Oversight Board overturns Meta’s original decision: Case 2021-015-FB-UA
The Oversight Board has overturned Meta’s original decision to remove a Facebook post which asked for advice on how to talk to a doctor about the prescription medication Adderall®. The Board did not find any direct or immediate connection between the content and the possibility of harm.
About the case
In June 2021, a Facebook user in the United States posted in a private group that claims to be for adults with attention deficit hyperactivity disorder (ADHD). The user identifies themselves as someone with ADHD and asks the group how to approach talking to a doctor about specific medication. The user states that they were given a Xanax prescription but that the medication Adderall has worked for them in the past, while other medications “zombie me out.” They are concerned about presenting as someone with drug-seeking behavior if they directly ask their doctor for a prescription. The post had comments from group members providing advice on how to explain the situation to a doctor.
In August 2021, Meta removed the content under Facebook’s Restricted Goods and Services Community Standard. Following the removal, Meta restricted the user’s account for 30 days. As a result of the Board selecting this case, Meta identified its removal as an “enforcement error” and restored the content.
The Board finds that Meta’s original decision to remove the post did not comply with the Facebook Community Standards. The Restricted Goods and Services Community Standard does not prohibit content which seeks advice on pharmaceutical drugs in the context of medical conditions.
The Board finds that the definitions of substances under the Facebook Community Standard on Restricted Goods and Services are not sufficiently transparent to users. The rules in this case are particularly opaque because, according to the internal definitions shared with the Board, Adderall and Xanax could fall under either non-medical drugs or pharmaceutical drugs depending on the circumstances. Meta does not currently define non-medical drugs or pharmaceutical drugs in a public-facing document.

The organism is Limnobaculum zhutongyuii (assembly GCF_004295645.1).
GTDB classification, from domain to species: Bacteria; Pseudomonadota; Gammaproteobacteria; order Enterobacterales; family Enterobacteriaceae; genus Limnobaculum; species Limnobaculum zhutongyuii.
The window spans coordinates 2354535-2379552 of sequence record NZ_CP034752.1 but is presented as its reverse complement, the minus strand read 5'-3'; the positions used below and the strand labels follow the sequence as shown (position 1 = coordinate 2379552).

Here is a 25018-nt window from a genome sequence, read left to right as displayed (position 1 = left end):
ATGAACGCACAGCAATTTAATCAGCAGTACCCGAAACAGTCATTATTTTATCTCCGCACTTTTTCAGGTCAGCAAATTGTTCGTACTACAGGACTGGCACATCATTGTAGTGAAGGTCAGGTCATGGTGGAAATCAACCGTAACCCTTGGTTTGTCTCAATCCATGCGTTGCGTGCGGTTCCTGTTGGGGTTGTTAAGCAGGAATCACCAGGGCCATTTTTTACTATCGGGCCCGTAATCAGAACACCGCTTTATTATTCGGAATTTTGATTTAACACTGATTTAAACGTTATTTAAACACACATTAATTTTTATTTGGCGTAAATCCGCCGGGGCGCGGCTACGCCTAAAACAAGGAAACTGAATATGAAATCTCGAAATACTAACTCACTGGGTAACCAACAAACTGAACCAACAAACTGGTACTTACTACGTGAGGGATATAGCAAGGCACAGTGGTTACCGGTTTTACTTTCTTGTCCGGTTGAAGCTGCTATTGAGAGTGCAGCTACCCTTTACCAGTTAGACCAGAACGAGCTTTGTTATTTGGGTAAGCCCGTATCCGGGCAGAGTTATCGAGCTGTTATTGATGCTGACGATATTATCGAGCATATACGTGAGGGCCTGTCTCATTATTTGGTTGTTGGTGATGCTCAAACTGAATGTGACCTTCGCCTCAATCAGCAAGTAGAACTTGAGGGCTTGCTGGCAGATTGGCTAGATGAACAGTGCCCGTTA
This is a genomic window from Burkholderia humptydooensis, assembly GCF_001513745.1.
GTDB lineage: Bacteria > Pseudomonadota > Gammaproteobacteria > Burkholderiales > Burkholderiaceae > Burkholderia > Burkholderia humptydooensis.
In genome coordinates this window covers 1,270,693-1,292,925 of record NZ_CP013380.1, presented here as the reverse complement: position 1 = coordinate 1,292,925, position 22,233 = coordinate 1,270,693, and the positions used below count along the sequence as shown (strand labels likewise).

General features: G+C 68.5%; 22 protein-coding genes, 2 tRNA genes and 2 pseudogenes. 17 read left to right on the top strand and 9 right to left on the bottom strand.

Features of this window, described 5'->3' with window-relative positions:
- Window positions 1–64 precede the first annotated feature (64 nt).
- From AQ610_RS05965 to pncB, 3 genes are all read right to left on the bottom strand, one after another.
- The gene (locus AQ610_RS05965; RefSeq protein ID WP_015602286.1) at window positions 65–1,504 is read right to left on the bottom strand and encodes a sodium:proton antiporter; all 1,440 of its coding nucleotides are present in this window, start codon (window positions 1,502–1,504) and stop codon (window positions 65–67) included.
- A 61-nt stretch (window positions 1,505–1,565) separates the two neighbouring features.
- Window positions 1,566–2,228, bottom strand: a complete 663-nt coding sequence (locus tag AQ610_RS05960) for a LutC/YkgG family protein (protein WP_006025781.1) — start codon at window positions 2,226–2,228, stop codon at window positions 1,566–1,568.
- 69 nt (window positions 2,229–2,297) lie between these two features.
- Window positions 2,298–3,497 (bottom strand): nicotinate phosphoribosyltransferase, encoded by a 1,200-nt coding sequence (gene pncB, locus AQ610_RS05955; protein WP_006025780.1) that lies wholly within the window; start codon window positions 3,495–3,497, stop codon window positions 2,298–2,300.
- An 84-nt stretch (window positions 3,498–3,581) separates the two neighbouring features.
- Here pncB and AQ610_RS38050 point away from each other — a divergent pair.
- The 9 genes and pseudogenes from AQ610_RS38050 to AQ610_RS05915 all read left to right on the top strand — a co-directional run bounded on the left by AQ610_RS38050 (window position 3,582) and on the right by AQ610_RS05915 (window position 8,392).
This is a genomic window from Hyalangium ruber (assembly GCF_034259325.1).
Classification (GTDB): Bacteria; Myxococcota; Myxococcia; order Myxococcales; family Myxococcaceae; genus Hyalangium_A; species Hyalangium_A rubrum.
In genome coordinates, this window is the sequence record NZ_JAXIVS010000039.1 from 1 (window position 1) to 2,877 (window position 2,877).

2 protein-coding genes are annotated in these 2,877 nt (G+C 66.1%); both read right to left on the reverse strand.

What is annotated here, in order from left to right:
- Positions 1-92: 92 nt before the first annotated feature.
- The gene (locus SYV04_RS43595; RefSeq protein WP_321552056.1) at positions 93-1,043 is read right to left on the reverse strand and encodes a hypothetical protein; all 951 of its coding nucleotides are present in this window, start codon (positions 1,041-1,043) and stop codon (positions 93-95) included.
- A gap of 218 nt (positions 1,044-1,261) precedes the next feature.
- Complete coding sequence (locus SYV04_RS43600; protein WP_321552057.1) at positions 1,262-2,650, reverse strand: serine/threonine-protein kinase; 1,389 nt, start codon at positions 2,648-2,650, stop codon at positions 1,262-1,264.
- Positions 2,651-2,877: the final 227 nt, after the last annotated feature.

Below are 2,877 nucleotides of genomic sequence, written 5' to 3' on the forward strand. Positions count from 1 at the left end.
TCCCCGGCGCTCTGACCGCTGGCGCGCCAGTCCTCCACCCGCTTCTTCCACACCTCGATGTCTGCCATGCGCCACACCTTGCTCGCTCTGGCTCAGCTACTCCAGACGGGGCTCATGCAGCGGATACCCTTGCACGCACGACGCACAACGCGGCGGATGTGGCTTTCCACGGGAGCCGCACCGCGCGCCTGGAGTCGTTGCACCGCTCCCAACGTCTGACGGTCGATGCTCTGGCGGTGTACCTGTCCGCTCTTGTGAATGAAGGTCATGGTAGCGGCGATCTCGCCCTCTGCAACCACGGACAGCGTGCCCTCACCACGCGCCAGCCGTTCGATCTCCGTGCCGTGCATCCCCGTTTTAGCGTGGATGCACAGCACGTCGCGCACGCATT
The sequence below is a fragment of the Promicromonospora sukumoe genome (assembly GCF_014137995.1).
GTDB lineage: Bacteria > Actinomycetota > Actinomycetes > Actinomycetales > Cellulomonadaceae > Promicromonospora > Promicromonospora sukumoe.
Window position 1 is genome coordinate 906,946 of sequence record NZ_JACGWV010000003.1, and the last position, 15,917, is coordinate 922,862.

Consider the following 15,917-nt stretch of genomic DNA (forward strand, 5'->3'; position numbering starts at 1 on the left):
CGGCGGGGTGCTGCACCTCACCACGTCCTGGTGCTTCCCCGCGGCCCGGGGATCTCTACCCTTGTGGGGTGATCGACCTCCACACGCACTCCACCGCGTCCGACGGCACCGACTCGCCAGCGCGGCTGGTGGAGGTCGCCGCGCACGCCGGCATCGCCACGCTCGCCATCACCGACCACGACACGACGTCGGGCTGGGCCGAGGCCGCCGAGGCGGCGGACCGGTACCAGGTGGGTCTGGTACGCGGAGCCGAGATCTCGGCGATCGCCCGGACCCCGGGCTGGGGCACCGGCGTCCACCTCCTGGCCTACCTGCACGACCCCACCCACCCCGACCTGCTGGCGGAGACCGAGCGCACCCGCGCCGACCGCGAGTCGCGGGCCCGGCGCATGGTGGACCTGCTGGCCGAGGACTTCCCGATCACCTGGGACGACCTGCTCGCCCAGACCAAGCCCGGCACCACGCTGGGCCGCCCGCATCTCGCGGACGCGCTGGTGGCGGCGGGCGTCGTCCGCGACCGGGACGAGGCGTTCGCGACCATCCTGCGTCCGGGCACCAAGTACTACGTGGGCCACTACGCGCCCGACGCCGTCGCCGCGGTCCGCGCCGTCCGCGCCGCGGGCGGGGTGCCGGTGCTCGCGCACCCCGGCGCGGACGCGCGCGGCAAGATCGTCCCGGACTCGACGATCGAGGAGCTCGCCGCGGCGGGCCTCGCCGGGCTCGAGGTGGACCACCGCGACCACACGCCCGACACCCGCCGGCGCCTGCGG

The Board considers Meta’s decision to remove the post to be unnecessary and disproportionate. There was no direct or immediate connection between the content and the possibility of harm. The user clearly expressed that their intent was to seek health information and included the content warning “CW: Medication, addiction,” on the risks associated with the drugs their post discussed.
Meta’s removal of the post also generated a strike against the user which, in combination with previous strikes they had received, resulted in their account being restricted for 30 days. This violation on the user’s freedom of expression was not reversed before the end of this period, and Meta failed in its responsibility to provide the user with an effective remedy. In the future, the company should review user appeals in a timely fashion when content-level enforcement measures trigger account-level penalties.
The Oversight Board’s decision
The Oversight Board overturns Meta’s original decision to remove the content.
As a policy advisory statement, the Board recommends that Meta:
- Publish its internal definitions for “non-medical drugs” and “pharmaceutical drugs” in the Facebook Community Standard on Restricted Goods and Services. The published definitions should: (a) make clear that certain substances may fall under either “non-medical drugs” or “pharmaceutical drugs” and (b) explain the circumstances under which a substance would fall into each of these categories.
- Study the consequences and trade-offs of implementing a dynamic prioritization system that orders appeals for human review, and consider whether the fact that an enforcement decision resulted in an account restriction should be a criterion within this system. Meta should share the results of these investigations with the Board and in its quarterly Board transparency report to demonstrate that it has complied with this recommendation.
- Conduct regular assessments on reviewer accuracy rates focused on the Restricted Goods and Services policy. Meta should share the results of these assessments with the Board, including how these results will inform improvements to enforcement operations and policy development, and summarize the results in its quarterly Board transparency reports. Meta may consider if these assessments should be extended to reviewer accuracy rates under other Community Standards.
Note: To facilitate a more comprehensive response to Board recommendations, Meta will now have 60 days instead of 30 days to respond. The Board’s Bylaws have been updated to reflect this change, and a revised version can be found here.
For further information:
To read the full decision, click here.
To read a synopsis of public comments for this case, please click the attachment below.